Sharon L. Bracci & Clifford G. Christians (eds.) (2002). Moral Engagement in Public Life: Theorists for Contemporary Ethics. (New York: Peter Lang Publishing). xii + 296 pp. ISBN 0-8204-5766-3. $32.95 (paper). Chapter notes & references, glossary, index, contributors' bios.
The key to this book is in the use of the plural word "theorists." It is intended for the serious scholar of communication and moral philosophy, and not for those who are seeking an introduction to the field. Other books (including those by Clifford Christians) do that job far better.
But, if you are looking for a volume focusing on lesser-known and often contemporary theorists in the field, this may well be it.
The dozen essays in this volume, prefaced by Josina M. Makau and with an afterward by Deni Elliott, will open new doors for those dissatisfied with the usual suspects. The contents include: "Aristotle's Ethical Theory in the Contemporary World: Logos, Phronﾈsis, and the Moral Life" (by Christopher Lyle Johnstone); "Charles Taylor's Practical Reason" (Peggy J. Bowers); "The Social Ethics of Agnes Heller" (Clifford G. Christians), "Confucian Values, Ethics, and Legacies in History" (Dong-Hyun Byun & Keehyeung Lee); "Jﾁrgen Habermas and the Search for Democratic Principles" (David S. Allen); "The Fragile Hope of Seyla Benhabib's Interactive Universalism" (Sharon L. Bracci); "Paulo Freire's Revolutionary Pedagogy: From a Story-Centered to a Narrative-Centered Communication Ethic" (Ronald C. Arnett); "The Other Ethics of Emmanuel Levinas: Communication Beyond Relativism" (Jeffrey W. Murray); "Mikhail Bakhtin's Philosophy of the Act" (Alexander Lopes de Miranda); "Race, Coherence, and Moral Knowledge: Cornel West's Rhetoric and Politics of Convergence" (Mark Lawrence McPhail); "bell hooks: Ethics from the Margins" (Angharad Valdivia); and "Foucault's Ethics" (Martha Cooper & Carole Blair).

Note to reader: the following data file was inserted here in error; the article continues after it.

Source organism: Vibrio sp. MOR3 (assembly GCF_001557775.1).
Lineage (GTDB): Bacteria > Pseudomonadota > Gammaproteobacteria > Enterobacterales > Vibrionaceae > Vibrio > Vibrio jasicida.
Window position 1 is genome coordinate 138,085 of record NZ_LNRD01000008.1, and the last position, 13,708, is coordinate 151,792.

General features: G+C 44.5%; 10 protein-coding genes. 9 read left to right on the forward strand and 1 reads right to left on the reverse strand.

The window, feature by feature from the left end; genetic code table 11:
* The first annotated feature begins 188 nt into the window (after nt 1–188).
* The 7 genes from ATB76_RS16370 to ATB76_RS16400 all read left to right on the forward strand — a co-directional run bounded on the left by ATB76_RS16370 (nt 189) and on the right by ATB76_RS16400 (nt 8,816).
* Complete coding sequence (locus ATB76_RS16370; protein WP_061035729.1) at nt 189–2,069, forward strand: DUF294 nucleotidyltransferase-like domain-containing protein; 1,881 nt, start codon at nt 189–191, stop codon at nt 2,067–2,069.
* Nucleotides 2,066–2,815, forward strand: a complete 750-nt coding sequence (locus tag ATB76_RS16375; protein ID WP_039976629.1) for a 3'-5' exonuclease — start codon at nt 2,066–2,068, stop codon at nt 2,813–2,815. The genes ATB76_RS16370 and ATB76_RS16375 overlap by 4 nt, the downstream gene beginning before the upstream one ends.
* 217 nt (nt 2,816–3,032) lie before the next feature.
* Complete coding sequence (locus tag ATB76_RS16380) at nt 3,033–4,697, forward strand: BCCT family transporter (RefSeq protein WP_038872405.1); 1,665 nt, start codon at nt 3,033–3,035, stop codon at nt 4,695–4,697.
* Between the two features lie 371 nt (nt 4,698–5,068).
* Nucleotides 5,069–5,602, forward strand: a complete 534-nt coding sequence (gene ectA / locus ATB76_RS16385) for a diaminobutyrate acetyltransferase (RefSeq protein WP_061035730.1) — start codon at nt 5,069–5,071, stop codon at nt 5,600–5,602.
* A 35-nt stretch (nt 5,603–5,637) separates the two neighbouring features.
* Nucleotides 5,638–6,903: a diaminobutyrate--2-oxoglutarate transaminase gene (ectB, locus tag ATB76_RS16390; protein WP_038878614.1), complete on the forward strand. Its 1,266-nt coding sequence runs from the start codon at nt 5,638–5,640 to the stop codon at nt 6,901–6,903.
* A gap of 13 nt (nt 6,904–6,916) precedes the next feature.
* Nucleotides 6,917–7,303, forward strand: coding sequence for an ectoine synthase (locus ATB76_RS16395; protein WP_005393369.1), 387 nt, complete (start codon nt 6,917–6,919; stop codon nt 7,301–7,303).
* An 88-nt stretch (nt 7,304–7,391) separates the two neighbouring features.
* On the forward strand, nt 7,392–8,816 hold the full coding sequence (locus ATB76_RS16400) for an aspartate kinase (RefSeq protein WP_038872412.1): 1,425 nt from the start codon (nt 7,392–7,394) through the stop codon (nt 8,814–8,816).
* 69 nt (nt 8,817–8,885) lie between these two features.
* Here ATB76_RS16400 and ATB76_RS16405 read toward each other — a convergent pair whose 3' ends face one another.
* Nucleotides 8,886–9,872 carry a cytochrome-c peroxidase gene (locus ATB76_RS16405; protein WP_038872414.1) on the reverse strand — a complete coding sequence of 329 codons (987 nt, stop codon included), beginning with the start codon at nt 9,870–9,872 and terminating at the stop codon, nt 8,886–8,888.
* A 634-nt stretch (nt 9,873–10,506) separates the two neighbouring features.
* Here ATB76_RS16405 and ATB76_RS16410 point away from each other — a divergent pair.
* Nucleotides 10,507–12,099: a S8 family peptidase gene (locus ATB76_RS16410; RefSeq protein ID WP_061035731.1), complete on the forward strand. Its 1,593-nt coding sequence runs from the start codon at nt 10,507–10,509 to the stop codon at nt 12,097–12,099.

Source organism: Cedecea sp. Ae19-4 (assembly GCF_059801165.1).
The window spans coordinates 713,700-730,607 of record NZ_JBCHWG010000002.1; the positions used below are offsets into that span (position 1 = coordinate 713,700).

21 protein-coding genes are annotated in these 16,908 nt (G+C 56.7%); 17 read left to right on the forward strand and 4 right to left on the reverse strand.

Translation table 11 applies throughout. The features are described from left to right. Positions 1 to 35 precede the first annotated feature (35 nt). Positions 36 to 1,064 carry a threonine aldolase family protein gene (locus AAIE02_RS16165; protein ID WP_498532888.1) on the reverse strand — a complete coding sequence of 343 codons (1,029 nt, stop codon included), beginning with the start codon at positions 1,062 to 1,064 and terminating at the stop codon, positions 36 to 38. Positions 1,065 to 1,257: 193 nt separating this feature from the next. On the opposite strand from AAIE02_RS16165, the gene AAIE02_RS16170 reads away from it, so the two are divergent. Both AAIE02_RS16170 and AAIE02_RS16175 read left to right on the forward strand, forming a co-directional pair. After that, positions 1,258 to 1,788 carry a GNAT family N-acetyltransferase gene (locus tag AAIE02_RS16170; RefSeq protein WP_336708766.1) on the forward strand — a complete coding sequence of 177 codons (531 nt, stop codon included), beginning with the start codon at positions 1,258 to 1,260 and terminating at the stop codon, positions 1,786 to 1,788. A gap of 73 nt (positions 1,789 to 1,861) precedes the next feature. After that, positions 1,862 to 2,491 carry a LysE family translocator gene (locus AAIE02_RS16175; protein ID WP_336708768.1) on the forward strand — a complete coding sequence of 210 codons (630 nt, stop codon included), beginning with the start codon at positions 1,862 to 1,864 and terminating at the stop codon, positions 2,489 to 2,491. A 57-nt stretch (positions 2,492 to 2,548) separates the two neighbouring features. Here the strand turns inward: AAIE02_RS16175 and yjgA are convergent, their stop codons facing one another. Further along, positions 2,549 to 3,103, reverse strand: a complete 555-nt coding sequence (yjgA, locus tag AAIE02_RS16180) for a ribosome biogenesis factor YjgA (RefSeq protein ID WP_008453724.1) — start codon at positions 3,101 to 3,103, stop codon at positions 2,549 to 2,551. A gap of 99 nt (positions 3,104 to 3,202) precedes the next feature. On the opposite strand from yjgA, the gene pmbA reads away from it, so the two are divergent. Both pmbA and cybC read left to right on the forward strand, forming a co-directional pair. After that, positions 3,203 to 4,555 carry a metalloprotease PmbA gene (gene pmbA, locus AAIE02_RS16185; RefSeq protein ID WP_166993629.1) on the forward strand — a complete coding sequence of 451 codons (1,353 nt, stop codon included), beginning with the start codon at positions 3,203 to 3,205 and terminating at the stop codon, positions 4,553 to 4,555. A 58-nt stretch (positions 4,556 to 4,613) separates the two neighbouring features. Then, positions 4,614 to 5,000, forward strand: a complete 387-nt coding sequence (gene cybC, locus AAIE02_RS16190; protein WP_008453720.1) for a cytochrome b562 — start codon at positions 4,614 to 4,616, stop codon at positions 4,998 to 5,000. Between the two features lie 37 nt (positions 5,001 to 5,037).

The list of philosophers above (except, of course, for Aristotle) may contain quite a few names that are unfamiliar to many readers of this review-but probably shouldn't be. Richard Johannesen has called this collection of original essays "stimulating," Claude-Jean Bertrand refers to it as a "remarkable contribution," and Ed Lambeth labels it a "thoughtfully selected and important set of essays." I, for one, intend to read it more than once-carefully.
The above article was published in Media Ethics , Spring 2004 (15:2), p. 29.